Steve Collins former middleweight and super middleweight World champion SIGNED action 8" x 10" photo (vs Nigel Benn) mounted and presented in removable frame.
Steve Collins, nicknamed The Celtic Warrior, was born Stephen Collins on 21 July 1964, in Cabra, Dublin, Ireland.
He is considered to be one of the toughest boxers of the past century, widely considered to be the hardest pound for pound fighter of the late 90s, having never been stopped in a high profile career. The Irishman was part of a golden age of European Super Middleweight boxing, along with Chris Eubank, Joe Calzaghe and Nigel Benn.
He was trained by Freddie Roach throughout his career. Collins started boxing professionally in 1986. However he was long considered the nearly man of boxing, after losing three World Title fights on points. It was not until Collins reached his 30's that he fulfilled his potential, becoming the WBO Middleweight champion and later the WBO Super middleweight champion.
He won 26 Irish titles at junior heavyweight, light-heavyweight and middleweight as an amateur before turning professional in Massachusetts, U.S. in 1986.
In Boston, Massachusetts in 1988, he defeated Sam Storey to win the Irish middleweight title, then defeated World #5, Kevin Watts, and won 16 successive fights before Mike McCallum outpointed him over 12 rounds in the WBA World middleweight title fight in Boston in 1990.
In 1992, he lost at the same weight to Reggie Johnson and to Sumbu Kalumbay in the EBU decider, before beating Gerhard Botes of South Africa to win the WBC Penta Continental title in 1993. Collins then based himself in Boston where he set up training camp. Alongside him was Paul "Silky" Jones, his sparring partner and good friend who later went on to become WBO champion but in the light middle weight division. Steve was trained by Freddie Roach in the Boston training camp and throughout his career.
In 1994 he defeated Chris Pyatt to secure the WBO middleweight belt. The following year he relinquished this title without a defence, moving up to super-middleweight and defeating the previously unbeaten Chris Eubank in Millstreet, Cork, Ireland to win the WBO title.
He defended this title successfully seven times (including a second meeting with Eubank and two fights against Nigel Benn).
Always one for a bit of a laugh, Collins said to The Sun newspaper in the buildup to the first Benn fight that he had been approached by ReadyMix concrete as they were interested in sponsoring his chin.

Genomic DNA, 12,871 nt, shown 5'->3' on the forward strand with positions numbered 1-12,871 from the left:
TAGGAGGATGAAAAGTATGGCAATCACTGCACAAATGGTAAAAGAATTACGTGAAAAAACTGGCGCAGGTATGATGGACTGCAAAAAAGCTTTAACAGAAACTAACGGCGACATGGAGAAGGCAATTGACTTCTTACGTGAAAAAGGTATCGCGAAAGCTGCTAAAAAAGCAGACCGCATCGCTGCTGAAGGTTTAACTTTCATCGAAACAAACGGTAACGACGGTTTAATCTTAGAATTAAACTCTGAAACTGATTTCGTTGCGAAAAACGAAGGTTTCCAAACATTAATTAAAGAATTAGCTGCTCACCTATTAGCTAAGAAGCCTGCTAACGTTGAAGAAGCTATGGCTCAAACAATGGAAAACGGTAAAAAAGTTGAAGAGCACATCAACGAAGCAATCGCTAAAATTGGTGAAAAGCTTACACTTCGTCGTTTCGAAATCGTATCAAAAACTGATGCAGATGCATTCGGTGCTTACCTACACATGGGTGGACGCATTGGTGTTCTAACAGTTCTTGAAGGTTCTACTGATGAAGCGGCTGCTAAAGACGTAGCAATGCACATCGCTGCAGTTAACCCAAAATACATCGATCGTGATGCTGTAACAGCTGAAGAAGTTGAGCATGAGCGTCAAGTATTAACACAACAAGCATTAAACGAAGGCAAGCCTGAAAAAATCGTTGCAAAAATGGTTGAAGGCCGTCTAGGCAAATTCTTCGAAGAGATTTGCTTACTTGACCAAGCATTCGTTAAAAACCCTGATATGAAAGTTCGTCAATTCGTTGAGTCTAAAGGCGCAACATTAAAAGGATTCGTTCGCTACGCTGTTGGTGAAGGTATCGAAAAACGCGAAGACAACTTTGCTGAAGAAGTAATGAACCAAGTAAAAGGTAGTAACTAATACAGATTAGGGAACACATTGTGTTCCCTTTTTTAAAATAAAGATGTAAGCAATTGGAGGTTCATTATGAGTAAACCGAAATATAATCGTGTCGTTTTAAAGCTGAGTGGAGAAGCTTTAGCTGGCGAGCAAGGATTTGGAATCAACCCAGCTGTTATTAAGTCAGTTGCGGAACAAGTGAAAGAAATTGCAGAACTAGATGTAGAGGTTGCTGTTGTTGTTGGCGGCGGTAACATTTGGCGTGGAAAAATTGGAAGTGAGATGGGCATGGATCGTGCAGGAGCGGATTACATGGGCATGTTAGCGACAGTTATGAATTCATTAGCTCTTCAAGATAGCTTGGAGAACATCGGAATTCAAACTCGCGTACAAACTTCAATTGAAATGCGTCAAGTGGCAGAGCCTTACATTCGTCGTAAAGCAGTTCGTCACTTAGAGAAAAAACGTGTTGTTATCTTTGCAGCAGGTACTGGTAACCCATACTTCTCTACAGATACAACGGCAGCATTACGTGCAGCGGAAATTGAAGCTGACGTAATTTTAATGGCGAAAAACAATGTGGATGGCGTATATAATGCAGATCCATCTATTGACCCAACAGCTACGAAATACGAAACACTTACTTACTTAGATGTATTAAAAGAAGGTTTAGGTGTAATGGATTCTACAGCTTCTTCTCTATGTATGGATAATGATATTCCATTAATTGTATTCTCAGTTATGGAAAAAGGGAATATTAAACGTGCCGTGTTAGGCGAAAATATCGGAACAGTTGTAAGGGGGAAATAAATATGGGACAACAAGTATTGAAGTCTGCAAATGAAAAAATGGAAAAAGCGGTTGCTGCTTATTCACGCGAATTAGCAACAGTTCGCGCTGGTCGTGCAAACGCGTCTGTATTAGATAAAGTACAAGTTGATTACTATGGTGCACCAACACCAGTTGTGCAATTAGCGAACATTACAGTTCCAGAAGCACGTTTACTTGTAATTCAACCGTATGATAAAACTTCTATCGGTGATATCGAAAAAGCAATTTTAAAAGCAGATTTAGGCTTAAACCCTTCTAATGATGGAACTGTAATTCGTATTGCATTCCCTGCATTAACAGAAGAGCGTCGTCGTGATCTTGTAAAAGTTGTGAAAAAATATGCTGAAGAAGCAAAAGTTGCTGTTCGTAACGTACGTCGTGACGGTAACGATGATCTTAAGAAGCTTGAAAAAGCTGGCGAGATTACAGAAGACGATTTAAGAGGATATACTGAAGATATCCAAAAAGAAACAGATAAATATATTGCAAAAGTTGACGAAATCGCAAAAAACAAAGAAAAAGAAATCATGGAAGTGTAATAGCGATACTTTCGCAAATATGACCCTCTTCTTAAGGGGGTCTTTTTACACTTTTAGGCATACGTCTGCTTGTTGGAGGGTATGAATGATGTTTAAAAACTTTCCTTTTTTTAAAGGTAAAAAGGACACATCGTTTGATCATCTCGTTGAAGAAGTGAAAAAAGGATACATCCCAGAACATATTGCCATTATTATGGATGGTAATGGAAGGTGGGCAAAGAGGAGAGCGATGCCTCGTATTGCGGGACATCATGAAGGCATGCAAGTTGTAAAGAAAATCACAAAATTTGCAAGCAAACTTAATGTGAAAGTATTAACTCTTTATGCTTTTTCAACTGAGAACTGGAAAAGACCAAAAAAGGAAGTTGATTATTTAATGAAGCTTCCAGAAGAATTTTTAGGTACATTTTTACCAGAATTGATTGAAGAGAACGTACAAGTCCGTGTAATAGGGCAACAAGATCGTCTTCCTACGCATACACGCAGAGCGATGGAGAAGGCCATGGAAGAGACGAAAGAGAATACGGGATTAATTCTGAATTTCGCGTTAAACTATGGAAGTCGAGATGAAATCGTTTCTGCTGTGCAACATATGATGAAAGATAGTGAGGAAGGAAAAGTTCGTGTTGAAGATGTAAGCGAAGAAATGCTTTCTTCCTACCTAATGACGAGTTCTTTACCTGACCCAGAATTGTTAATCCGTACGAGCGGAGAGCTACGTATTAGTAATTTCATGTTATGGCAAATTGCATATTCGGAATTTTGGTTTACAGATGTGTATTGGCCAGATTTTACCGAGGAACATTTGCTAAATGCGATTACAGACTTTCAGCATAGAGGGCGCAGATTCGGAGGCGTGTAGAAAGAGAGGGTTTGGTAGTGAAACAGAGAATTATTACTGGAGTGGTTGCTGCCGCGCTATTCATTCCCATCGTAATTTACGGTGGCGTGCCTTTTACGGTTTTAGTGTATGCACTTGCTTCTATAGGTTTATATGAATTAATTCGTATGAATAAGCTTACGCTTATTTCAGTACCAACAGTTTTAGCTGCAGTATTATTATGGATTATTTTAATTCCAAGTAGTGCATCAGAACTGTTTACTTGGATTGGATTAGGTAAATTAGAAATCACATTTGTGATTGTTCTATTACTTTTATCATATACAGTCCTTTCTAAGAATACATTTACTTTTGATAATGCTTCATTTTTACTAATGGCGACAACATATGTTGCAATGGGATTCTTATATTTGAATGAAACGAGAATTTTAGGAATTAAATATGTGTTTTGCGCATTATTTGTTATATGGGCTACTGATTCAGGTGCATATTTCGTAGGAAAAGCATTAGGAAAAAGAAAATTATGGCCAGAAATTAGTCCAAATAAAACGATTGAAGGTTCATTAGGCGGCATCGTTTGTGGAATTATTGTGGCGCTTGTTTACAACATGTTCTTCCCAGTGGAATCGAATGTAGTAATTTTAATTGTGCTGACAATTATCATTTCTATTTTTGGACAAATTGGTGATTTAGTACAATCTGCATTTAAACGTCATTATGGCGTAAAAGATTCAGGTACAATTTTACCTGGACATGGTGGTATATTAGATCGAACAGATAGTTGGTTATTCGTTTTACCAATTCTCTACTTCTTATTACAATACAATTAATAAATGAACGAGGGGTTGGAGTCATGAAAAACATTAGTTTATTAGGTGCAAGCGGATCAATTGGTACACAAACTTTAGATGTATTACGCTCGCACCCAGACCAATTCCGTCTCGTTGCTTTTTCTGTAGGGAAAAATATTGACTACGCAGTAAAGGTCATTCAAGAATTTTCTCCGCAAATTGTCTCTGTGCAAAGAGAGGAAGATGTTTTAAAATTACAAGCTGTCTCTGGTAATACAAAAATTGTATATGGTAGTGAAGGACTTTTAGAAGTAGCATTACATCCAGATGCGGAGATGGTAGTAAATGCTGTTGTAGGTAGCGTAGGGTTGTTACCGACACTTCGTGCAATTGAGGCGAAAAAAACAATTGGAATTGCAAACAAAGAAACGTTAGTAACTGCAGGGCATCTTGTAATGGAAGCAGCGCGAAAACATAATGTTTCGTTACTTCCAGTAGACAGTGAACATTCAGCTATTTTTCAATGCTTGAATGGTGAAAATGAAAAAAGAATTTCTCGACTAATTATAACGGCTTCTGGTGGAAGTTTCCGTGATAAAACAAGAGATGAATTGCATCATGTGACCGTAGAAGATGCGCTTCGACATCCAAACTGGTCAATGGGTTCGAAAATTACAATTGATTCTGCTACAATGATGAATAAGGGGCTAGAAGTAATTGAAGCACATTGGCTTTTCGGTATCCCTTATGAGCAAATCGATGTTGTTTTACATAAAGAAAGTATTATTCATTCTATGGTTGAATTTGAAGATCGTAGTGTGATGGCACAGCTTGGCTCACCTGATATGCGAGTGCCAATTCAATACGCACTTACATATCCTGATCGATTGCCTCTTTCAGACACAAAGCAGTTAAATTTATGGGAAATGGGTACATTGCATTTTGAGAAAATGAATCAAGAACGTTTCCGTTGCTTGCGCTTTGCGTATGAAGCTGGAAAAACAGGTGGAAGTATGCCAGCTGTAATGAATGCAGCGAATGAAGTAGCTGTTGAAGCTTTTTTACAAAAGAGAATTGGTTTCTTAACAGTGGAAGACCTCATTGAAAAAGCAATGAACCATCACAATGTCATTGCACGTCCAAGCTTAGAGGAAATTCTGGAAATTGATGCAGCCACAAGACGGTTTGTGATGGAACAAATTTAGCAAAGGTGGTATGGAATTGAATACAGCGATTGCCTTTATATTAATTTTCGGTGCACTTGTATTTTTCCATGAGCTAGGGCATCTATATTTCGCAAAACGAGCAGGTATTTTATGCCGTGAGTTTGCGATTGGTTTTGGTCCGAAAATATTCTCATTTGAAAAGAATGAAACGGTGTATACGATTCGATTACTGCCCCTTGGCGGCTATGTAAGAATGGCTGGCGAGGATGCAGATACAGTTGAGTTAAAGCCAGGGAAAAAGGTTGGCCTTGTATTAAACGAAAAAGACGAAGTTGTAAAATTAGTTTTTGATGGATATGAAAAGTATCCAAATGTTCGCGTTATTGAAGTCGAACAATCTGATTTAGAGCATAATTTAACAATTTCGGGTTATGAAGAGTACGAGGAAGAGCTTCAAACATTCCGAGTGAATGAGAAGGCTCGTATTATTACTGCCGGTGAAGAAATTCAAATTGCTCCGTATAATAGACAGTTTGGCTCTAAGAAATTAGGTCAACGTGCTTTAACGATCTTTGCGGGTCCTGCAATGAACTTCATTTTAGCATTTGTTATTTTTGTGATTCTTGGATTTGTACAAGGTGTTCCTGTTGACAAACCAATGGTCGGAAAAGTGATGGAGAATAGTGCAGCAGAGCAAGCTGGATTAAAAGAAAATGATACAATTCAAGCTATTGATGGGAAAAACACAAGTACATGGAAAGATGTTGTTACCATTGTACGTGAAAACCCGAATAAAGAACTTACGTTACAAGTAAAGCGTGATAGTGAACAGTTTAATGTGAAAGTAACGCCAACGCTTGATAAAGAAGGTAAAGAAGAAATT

In the Craig Cummings fight in 1997, at Glasgow's Kelvin Hall, Collins was knocked down in the first 15 seconds of the fight (the third knock down in his professional career).
Collins climbed off the floor to insist it was a slip but with a cheeky grin at Cummings took the standing eight count. A total demolition of Cummings ensued and in the third round the referee stopped the fight with a very relieved Cummings leaning back on the ropes looking towards the sky. This turned out to be Collins' last professional appearance as he announced his retirement shortly after the fight.
Collins had said some years before that before retirement he would like to fight at Celtic's home ground. However, Collins was billed to fight Calzaghe and then at a late stage withdrew because of injury, had his title stripped, and then retired. Chris Eubank stepped in to take Steve's place in fighting Calzaghe, but for the then vacant WBO title.
Collins reportedly stated in the press that he had no motivation left as he had spent the best part of his career chasing Roy Jones Jr. for a unification fight that had been promised to him many times. A fight with Calzaghe would do nothing to satisfy the desire he had for fighting Jones. He then added he wanted to retire on a high note with a good pay day, "Joe is a good up-and-coming kid, but he wouldn't fill a parish church".
In 1999, he announced his decision to come out of retirement in order to fight Roy Jones Jr. Jones is said to have offered in excess of £3 million for the fight. Collins is said to have been suspicious regarding the money that Jones was offering and said to the papers that "for £3 million I would fight Mike Tyson"; this only spurred the spin doctors to assume it was a challenge at Iron Mike.
Controversy surrounded the fight as it was rumoured that Collins would have to fight Calzaghe first before a showdown with Jones. Collins had accepted this and started to prepare to fight Calzaghe. In his preparation training for the fight that was never to be, Collins collapsed during sparring. When doctors told him that blows to the head could result in his death, he retired for a second time.
He is reported to have stated in Boxing World that he has spent so long chasing Roy Jones Jr that money was not an important factor any more and that he would "fight him in a phone box in front of two men and a dog".
Collins retired with his then wife and children to the town of Bangor, County Down, with a record of: W 36 (21 KOs) - L 3.